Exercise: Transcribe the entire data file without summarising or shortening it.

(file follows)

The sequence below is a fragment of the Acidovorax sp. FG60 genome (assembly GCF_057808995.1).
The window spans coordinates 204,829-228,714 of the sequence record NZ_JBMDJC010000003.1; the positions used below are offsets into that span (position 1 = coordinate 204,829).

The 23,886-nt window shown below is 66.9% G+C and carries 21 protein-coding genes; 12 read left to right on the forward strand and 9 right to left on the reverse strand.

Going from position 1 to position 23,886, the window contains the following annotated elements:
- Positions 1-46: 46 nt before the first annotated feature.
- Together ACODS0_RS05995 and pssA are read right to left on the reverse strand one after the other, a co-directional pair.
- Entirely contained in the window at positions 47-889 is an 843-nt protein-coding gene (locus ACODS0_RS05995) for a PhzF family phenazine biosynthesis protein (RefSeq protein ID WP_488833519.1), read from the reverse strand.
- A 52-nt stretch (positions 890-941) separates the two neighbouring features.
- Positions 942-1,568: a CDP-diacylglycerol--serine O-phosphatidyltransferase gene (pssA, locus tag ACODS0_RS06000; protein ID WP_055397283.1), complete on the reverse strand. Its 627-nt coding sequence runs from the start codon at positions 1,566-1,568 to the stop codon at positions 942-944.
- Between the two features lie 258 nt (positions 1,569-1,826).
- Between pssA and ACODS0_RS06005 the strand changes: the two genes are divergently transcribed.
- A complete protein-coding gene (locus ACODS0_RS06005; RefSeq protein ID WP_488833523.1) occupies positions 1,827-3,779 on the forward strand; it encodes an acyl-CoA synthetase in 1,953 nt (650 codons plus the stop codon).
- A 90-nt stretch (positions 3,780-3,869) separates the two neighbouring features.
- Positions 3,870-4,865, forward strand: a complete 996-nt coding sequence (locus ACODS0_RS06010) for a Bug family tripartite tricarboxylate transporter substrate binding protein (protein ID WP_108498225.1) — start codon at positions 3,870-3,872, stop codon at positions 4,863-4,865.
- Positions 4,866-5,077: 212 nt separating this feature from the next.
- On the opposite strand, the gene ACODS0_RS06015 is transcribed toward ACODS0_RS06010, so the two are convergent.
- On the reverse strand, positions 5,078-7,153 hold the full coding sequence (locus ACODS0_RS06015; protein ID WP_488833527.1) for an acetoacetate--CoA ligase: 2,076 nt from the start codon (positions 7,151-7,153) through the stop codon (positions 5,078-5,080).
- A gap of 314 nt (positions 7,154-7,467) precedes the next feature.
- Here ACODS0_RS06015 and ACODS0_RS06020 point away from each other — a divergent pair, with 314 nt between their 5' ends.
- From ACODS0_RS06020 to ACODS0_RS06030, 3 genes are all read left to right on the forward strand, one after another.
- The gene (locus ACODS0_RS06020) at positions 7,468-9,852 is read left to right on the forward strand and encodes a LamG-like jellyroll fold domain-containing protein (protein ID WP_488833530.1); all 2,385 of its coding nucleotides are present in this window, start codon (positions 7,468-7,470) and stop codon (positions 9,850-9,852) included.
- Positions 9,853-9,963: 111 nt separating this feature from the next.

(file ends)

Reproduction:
The sequence below is a fragment of the Acidovorax sp. FG60 genome (assembly GCF_057808995.1).
The window spans coordinates 204,829-228,714 of the sequence record NZ_JBMDJC010000003.1; the positions used below are offsets into that span (position 1 = coordinate 204,829).

The 23,886-nt window shown below is 66.9% G+C and carries 21 protein-coding genes; 12 read left to right on the forward strand and 9 right to left on the reverse strand.

Going from position 1 to position 23,886, the window contains the following annotated elements:
- Positions 1-46: 46 nt before the first annotated feature.
- Together ACODS0_RS05995 and pssA are read right to left on the reverse strand one after the other, a co-directional pair.
- Entirely contained in the window at positions 47-889 is an 843-nt protein-coding gene (locus ACODS0_RS05995) for a PhzF family phenazine biosynthesis protein (RefSeq protein ID WP_488833519.1), read from the reverse strand.
- A 52-nt stretch (positions 890-941) separates the two neighbouring features.
- Positions 942-1,568: a CDP-diacylglycerol--serine O-phosphatidyltransferase gene (pssA, locus tag ACODS0_RS06000; protein ID WP_055397283.1), complete on the reverse strand. Its 627-nt coding sequence runs from the start codon at positions 1,566-1,568 to the stop codon at positions 942-944.
- Between the two features lie 258 nt (positions 1,569-1,826).
- Between pssA and ACODS0_RS06005 the strand changes: the two genes are divergently transcribed.
- A complete protein-coding gene (locus ACODS0_RS06005; RefSeq protein ID WP_488833523.1) occupies positions 1,827-3,779 on the forward strand; it encodes an acyl-CoA synthetase in 1,953 nt (650 codons plus the stop codon).
- A 90-nt stretch (positions 3,780-3,869) separates the two neighbouring features.
- Positions 3,870-4,865, forward strand: a complete 996-nt coding sequence (locus ACODS0_RS06010) for a Bug family tripartite tricarboxylate transporter substrate binding protein (protein ID WP_108498225.1) — start codon at positions 3,870-3,872, stop codon at positions 4,863-4,865.
- Positions 4,866-5,077: 212 nt separating this feature from the next.
- On the opposite strand, the gene ACODS0_RS06015 is transcribed toward ACODS0_RS06010, so the two are convergent.
- On the reverse strand, positions 5,078-7,153 hold the full coding sequence (locus ACODS0_RS06015; protein ID WP_488833527.1) for an acetoacetate--CoA ligase: 2,076 nt from the start codon (positions 7,151-7,153) through the stop codon (positions 5,078-5,080).
- A gap of 314 nt (positions 7,154-7,467) precedes the next feature.
- Here ACODS0_RS06015 and ACODS0_RS06020 point away from each other — a divergent pair, with 314 nt between their 5' ends.
- From ACODS0_RS06020 to ACODS0_RS06030, 3 genes are all read left to right on the forward strand, one after another.
- The gene (locus ACODS0_RS06020) at positions 7,468-9,852 is read left to right on the forward strand and encodes a LamG-like jellyroll fold domain-containing protein (protein ID WP_488833530.1); all 2,385 of its coding nucleotides are present in this window, start codon (positions 7,468-7,470) and stop codon (positions 9,850-9,852) included.
- Positions 9,853-9,963: 111 nt separating this feature from the next.